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The role of oral bacteria in inflammatory bowel disease

Abstract

Over the past two decades, the importance of the microbiota in health and disease has become evident. Pathological changes to the oral bacterial microbiota, such as those occurring during periodontal disease, are associated with multiple inflammatory conditions, including inflammatory bowel disease. However, the degree to which this association is a consequence of elevated oral inflammation or because oral bacteria can directly drive inflammation at distal sites remains under debate. In this Perspective, we propose that in inflammatory bowel disease, oral disease-associated bacteria translocate to the intestine and directly exacerbate disease. We propose a multistage model that involves pathological changes to the microbial and immune compartments of both the oral cavity and intestine. The evidence to support this hypothesis is critically evaluated and the relevance to other diseases in which oral bacteria have been implicated (including colorectal cancer and liver disease) are discussed.

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Fig. 1: Commonalities in the inflammatory pathology of the gingiva in periodontitis and the intestine in IBD.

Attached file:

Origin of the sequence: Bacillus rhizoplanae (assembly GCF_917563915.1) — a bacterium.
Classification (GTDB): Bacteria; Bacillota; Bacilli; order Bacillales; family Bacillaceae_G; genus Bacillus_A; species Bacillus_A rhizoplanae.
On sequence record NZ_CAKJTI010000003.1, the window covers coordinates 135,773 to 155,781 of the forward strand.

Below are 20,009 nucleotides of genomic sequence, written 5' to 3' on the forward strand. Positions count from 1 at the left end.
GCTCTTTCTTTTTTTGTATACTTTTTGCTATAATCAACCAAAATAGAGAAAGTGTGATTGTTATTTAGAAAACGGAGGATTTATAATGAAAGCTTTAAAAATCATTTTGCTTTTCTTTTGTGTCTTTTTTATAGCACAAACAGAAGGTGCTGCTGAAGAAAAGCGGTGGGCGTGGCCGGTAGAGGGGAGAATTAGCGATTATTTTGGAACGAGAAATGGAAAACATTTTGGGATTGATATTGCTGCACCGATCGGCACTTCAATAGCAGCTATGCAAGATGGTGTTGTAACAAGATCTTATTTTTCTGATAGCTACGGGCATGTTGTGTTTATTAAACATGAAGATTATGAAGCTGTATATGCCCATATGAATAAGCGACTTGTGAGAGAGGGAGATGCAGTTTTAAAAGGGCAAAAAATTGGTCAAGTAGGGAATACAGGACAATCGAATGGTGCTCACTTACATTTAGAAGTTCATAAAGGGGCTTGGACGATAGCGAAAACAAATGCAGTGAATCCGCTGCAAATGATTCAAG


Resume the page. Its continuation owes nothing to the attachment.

Fig. 2: The multistage model describing the intestinal expansion of oral-associated bacteria in IBD.
Fig. 3: Mechanisms by which oral-associated bacteria might mediate intestinal inflammation.

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Acknowledgements

We thank Luke Roberts, William Wade, Susan Joseph, Maggie Flak and Geraldine Jowett for their critical reading of the manuscript. We apologize to authors whose papers we could not cite due to space limitations. E.R. acknowledges a PhD fellowship from the Wellcome Trust (215027/Z/18/Z). J.F.N. acknowledges a RCUK/UKRI Rutherford Fund fellowship (MR/R024812/1). M.A.C. acknowledges an MRC grant (MR/P012175/2).

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E.R. researched data for the article, made a substantial contribution to discussion of content, and wrote and reviewed/edited the manuscript before submission. J.F.N. made a substantial contribution to discussion of content and reviewed/edited the manuscript before submission. M.A.C. made a substantial contribution to discussion of content and reviewed/edited the manuscript before submission.

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Correspondence to Joana F. Neves.

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Nature Reviews Gastroenterology & Hepatology thanks G. Hajishengallis, N. Kamada and H. Sokol for their contribution to the peer review of this work.

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Read, E., Curtis, M.A. & Neves, J.F. The role of oral bacteria in inflammatory bowel disease. Nat Rev Gastroenterol Hepatol 18, 731–742 (2021). https://doi.org/10.1038/s41575-021-00488-4

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